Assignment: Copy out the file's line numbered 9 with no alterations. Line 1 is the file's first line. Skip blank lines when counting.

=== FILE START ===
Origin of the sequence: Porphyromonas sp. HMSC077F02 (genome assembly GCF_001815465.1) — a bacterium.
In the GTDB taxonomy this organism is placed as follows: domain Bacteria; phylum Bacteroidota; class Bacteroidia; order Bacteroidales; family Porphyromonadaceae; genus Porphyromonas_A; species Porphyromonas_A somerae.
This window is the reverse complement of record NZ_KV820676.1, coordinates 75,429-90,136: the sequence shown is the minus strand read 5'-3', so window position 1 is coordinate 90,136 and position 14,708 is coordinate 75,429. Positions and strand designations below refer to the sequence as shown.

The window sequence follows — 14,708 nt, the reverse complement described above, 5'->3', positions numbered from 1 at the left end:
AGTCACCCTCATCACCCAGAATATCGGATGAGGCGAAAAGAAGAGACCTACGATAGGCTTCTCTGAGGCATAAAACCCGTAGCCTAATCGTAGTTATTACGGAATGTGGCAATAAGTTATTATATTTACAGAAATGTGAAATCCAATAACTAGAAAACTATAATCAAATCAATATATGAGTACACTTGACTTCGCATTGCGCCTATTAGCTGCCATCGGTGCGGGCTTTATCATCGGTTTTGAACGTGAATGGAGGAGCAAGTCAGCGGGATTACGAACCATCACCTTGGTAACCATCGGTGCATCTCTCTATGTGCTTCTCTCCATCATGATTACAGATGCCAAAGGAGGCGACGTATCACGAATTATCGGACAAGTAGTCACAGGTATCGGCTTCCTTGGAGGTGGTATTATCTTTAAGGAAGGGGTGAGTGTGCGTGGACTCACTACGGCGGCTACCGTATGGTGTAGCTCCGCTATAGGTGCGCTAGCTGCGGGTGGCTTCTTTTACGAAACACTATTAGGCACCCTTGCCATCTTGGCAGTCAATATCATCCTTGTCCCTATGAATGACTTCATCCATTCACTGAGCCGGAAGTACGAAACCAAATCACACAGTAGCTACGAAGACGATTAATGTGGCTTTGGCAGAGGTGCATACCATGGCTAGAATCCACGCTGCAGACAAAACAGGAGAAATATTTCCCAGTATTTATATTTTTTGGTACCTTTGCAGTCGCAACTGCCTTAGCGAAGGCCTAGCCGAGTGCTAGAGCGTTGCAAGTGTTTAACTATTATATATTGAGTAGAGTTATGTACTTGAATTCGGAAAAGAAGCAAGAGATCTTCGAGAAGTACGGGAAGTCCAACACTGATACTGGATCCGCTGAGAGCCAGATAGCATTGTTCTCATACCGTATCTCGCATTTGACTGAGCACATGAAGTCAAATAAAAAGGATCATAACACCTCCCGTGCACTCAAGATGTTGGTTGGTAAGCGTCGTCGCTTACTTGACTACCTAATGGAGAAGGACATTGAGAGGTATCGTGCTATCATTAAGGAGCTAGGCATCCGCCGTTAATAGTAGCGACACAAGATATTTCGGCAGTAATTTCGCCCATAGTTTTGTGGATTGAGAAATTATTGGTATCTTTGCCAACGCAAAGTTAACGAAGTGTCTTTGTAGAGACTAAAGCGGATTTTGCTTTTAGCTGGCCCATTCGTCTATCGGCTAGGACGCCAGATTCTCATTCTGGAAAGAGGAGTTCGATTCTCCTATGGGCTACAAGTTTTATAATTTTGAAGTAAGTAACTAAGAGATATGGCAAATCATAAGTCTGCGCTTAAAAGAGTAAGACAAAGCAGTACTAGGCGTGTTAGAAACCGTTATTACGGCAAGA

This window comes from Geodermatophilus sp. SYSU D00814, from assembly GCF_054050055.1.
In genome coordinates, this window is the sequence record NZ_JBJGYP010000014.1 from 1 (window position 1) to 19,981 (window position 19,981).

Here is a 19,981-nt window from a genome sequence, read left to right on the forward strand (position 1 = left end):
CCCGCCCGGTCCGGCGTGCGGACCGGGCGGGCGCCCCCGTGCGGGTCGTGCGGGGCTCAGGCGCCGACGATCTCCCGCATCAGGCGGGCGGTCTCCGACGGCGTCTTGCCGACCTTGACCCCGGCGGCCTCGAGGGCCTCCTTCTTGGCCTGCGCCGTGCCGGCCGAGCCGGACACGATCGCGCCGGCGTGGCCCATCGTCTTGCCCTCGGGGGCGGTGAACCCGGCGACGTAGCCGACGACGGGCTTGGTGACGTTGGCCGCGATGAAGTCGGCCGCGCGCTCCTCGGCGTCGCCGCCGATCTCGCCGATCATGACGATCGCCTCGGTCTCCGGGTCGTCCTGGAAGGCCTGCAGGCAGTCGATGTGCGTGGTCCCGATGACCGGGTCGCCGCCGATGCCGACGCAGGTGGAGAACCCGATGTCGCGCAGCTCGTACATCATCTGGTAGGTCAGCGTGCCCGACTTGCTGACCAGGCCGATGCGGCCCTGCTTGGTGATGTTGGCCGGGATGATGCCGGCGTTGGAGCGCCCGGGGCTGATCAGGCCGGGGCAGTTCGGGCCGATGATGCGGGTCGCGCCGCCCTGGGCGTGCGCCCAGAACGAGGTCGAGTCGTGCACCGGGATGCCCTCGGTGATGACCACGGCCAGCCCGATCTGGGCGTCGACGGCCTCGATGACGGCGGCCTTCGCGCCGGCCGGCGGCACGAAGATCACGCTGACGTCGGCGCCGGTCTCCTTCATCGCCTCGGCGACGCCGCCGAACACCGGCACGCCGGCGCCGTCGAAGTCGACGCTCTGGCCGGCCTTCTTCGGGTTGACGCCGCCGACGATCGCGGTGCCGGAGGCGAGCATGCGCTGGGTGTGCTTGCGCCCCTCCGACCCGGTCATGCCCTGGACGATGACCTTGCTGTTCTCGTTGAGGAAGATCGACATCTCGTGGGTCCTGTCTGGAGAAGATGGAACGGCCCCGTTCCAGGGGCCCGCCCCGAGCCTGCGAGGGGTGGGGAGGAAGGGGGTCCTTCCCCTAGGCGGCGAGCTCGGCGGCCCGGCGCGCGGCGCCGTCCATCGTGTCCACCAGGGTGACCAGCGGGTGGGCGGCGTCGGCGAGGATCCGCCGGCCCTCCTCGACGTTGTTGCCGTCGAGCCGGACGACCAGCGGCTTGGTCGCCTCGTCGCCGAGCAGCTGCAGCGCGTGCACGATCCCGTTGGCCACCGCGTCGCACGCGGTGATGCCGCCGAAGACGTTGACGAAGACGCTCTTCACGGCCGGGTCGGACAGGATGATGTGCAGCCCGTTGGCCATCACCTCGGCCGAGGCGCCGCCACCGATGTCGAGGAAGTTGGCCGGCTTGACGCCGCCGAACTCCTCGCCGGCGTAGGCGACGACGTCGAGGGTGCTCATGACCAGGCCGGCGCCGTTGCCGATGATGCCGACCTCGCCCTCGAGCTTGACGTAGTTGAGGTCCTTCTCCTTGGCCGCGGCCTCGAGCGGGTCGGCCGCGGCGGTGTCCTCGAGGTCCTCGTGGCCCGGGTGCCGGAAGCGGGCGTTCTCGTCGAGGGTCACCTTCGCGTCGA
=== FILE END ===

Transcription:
CCCGCCCGGTCCGGCGTGCGGACCGGGCGGGCGCCCCCGTGCGGGTCGTGCGGGGCTCAGGCGCCGACGATCTCCCGCATCAGGCGGGCGGTCTCCGACGGCGTCTTGCCGACCTTGACCCCGGCGGCCTCGAGGGCCTCCTTCTTGGCCTGCGCCGTGCCGGCCGAGCCGGACACGATCGCGCCGGCGTGGCCCATCGTCTTGCCCTCGGGGGCGGTGAACCCGGCGACGTAGCCGACGACGGGCTTGGTGACGTTGGCCGCGATGAAGTCGGCCGCGCGCTCCTCGGCGTCGCCGCCGATCTCGCCGATCATGACGATCGCCTCGGTCTCCGGGTCGTCCTGGAAGGCCTGCAGGCAGTCGATGTGCGTGGTCCCGATGACCGGGTCGCCGCCGATGCCGACGCAGGTGGAGAACCCGATGTCGCGCAGCTCGTACATCATCTGGTAGGTCAGCGTGCCCGACTTGCTGACCAGGCCGATGCGGCCCTGCTTGGTGATGTTGGCCGGGATGATGCCGGCGTTGGAGCGCCCGGGGCTGATCAGGCCGGGGCAGTTCGGGCCGATGATGCGGGTCGCGCCGCCCTGGGCGTGCGCCCAGAACGAGGTCGAGTCGTGCACCGGGATGCCCTCGGTGATGACCACGGCCAGCCCGATCTGGGCGTCGACGGCCTCGATGACGGCGGCCTTCGCGCCGGCCGGCGGCACGAAGATCACGCTGACGTCGGCGCCGGTCTCCTTCATCGCCTCGGCGACGCCGCCGAACACCGGCACGCCGGCGCCGTCGAAGTCGACGCTCTGGCCGGCCTTCTTCGGGTTGACGCCGCCGACGATCGCGGTGCCGGAGGCGAGCATGCGCTGGGTGTGCTTGCGCCCCTCCGACCCGGTCATGCCCTGGACGATGACCTTGCTGTTCTCGTTGAGGAAGATCGACATCTCGTGGGTCCTGTCTGGAGAAGATGGAACGGCCCCGTTCCAGGGGCCCGCCCCGAGCCTGCGAGGGGTGGGGAGGAAGGGGGTCCTTCCCCTAGGCGGCGAGCTCGGCGGCCCGGCGCGCGGCGCCGTCCATCGTGTCCACCAGGGTGACCAGCGGGTGGGCGGCGTCGGCGAGGATCCGCCGGCCCTCCTCGACGTTGTTGCCGTCGAGCCGGACGACCAGCGGCTTGGTCGCCTCGTCGCCGAGCAGCTGCAGCGCGTGCACGATCCCGTTGGCCACCGCGTCGCACGCGGTGATGCCGCCGAAGACGTTGACGAAGACGCTCTTCACGGCCGGGTCGGACAGGATGATGTGCAGCCCGTTGGCCATCACCTCGGCCGAGGCGCCGCCACCGATGTCGAGGAAGTTGGCCGGCTTGACGCCGCCGAACTCCTCGCCGGCGTAGGCGACGACGTCGAGGGTGCTCATGACCAGGCCGGCGCCGTTGCCGATGATGCCGACCTCGCCCTCGAGCTTGACGTAGTTGAGGTCCTTCTCCTTGGCCGCGGCCTCGAGCGGGTCGGCCGCGGCGGTGTCCTCGAGGTCCTCGTGGCCCGGGTGCCGGAAGCGGGCGTTCTCGTCGAGGGTCACCTTCGCGTCGA